I guess I should talk about the music at this point, after all, I'm not reviewing her person. I want to judge the album fairly based on the music that she's written. Its presentation and release is just a bonus. And once again, Esthero changes her style. The trip-hop sound of her early career has faded and the jazz overtones her 2005 album are all but gone. Now we're presented with a more pop version of Esthero, but not in a glossy over the top way; it all seems rather stripped down. While her previous albums had a very consistent and focused vision, Everything Is Expensive offers a collection of diverse tunes of a very visceral nature. At times it's very tender, like the mostly acoustic “Black Mermaid” and the emotional piano ballad “Go.” At other moments it can be jarringly blunt, as in the bitter “You Don't Get A Song,” which is a song that will connect with some, but it a bit off putting for me because... well, like I said, it's blunt. It dispatches with poetics and goes right for the punch.
There are some very simple ideas in the songs that have been fully expressed. The songs start off fairly basic and just very naturally evolve and change in ways that keep it feeling fresh and exciting. “Gracefully” and “Walking on Eggshells” are some superb tracks on the album, but there is nothing obviously impressive about them. Just simple pop hooks that are given room to breath and are energized through Esthero's soulful voice. But something about them keeps calling me back and I find them to be some of the album's strongest moments.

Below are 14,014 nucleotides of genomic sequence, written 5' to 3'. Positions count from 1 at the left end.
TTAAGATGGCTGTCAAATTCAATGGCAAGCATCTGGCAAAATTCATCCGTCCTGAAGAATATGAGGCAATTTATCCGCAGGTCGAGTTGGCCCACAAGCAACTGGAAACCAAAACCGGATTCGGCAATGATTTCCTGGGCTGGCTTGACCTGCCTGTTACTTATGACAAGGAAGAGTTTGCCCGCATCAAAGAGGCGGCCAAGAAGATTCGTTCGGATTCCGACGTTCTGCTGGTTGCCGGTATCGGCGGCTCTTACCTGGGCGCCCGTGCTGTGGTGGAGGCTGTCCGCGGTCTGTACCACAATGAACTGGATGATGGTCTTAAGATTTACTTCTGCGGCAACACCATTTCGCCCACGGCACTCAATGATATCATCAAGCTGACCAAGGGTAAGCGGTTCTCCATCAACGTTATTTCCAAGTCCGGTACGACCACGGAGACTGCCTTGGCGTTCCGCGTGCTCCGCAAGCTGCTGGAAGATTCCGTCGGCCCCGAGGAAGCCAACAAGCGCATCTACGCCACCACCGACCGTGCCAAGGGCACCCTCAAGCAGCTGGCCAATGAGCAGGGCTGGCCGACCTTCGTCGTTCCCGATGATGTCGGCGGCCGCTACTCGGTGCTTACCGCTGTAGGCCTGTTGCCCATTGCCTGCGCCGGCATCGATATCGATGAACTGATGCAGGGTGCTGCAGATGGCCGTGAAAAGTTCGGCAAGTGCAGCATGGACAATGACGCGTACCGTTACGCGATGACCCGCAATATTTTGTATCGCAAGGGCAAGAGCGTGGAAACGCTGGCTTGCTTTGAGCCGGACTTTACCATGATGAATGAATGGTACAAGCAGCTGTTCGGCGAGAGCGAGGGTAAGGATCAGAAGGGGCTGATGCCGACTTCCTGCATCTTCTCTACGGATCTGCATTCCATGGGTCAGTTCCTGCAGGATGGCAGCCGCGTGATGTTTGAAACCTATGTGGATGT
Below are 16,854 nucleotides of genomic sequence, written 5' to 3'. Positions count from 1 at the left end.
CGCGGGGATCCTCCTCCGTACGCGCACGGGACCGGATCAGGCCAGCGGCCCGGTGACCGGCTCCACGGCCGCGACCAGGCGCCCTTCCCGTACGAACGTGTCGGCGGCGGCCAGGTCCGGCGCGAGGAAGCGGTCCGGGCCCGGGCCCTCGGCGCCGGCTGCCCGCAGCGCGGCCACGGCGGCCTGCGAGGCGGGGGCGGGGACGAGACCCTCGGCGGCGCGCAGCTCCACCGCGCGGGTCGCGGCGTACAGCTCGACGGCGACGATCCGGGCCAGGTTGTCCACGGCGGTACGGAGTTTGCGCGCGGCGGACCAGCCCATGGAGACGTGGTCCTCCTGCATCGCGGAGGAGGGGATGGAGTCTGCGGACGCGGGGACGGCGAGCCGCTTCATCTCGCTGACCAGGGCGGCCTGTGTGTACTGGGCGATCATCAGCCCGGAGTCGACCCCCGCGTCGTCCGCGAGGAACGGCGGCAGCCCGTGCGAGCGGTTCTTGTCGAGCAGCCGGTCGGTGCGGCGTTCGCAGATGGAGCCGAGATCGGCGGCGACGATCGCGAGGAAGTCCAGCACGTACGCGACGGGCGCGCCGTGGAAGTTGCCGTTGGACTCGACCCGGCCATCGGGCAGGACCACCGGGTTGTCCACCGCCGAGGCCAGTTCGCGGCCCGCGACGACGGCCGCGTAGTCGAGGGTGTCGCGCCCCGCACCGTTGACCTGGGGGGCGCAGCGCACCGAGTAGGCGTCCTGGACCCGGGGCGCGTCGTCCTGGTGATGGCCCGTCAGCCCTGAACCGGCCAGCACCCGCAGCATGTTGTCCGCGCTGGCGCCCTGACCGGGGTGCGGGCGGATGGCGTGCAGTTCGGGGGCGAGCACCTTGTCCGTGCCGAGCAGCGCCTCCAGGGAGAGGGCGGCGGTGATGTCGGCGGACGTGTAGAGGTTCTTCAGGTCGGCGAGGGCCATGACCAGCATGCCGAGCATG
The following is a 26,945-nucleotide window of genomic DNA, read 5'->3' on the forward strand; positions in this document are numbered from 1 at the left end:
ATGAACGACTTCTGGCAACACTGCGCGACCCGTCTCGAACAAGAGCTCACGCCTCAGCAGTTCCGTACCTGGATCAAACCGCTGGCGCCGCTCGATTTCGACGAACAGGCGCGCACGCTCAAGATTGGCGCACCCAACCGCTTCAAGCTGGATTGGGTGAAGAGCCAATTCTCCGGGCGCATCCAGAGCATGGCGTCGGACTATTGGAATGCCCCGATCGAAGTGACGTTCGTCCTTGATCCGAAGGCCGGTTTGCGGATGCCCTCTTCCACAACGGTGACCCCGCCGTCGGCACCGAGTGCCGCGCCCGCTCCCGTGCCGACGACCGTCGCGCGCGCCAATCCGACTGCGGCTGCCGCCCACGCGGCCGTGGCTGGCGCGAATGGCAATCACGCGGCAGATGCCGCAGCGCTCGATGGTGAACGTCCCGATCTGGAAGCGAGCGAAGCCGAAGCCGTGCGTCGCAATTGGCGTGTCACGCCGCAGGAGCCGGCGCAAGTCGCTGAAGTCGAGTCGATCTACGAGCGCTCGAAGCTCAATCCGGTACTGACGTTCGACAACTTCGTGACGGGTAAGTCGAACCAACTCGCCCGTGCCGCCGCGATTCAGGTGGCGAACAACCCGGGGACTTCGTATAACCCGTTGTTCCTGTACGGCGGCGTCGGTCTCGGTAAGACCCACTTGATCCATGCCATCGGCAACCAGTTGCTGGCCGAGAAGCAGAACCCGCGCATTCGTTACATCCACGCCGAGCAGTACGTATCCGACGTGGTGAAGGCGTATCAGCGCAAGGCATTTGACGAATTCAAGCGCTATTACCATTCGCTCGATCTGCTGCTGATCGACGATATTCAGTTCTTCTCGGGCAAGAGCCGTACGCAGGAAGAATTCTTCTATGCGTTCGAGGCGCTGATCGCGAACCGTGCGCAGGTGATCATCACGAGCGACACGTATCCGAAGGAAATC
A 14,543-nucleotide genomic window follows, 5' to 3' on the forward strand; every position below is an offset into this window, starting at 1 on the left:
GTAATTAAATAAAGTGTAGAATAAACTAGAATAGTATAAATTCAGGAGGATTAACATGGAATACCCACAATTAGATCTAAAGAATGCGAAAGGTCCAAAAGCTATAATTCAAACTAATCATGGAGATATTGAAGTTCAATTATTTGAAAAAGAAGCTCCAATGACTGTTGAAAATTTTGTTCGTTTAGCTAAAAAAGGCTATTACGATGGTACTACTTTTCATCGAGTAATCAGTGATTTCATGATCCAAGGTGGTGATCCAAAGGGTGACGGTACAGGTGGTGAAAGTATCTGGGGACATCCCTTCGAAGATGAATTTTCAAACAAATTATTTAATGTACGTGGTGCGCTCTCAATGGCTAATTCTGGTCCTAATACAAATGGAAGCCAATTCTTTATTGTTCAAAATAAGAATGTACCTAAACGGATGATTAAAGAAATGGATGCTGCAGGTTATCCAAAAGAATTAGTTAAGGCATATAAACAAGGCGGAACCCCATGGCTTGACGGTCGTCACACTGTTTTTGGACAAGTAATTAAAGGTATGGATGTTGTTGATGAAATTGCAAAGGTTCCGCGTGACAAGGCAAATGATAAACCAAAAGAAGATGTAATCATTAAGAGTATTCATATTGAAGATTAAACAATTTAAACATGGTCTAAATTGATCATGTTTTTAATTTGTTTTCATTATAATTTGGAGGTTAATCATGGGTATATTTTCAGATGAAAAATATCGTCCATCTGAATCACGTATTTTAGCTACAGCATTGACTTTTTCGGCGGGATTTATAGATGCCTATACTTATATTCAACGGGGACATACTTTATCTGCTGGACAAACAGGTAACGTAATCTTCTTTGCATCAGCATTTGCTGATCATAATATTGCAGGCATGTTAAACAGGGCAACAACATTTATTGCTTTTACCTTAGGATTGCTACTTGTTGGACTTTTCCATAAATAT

The opening single “Never Gonna Let Your Go” was a track that stirred up some attention on Youtube, but not always in a good way. A lot of people really liked it, but some folks called the track a sell out or just expressed being underwhelmed, and I can somewhat understand that. I was a little on the fence about it myself. I think it is the most obvious pop song on here, which makes sense for it to be the lead single. But I have to admit that within the context of the album, the song works well and starts to make sense. After that we get to hear Esthero stroll into rock territory with “Supernatural” and “Francis,” which is a genre that she hasn't ventured into very often. I'm glad she has now.
She gets to stretch out into more artsy sounds also, with the jazzy bass dominated “How Do I Get You Alone,” which uses autotune in such a way that it benefits the song rather than just feeling like a conformity to pop norms. The title track takes its time to build into a smooth, electronic groove. It's a smart and satisfying piece that avoids typical songwriting formats, but eases into its itself. Esthero has always made music that has pop charm in it, while being bold and intelligent. You can make music that's artistically satisfying while remaining accessible. That's what her call for a “musical revolution” back in 2005 was all about, wasn't it?
People who are looking for an album like Breath From Another will walk away disappointed, but that's fine. You can't expect an artists to repeat themselves 14 years later. I will say this, the second time I listened to Everything Is Expensive was better than the first time. The third time was better than that. I think that it works because it really feels like Esthero made the album she wanted to and poured herself into it. It is very honest and real and it shows. Of course, that's what has always made Esthero stand out above the lacklustre pop princesses that have come and gone. An honest relationship with your listeners is all that one can hope for in today's music world and that is why her fans have been patient and invested in her music. Esthero is very lucky to have her fans, but us fans are also lucky to have Esthero.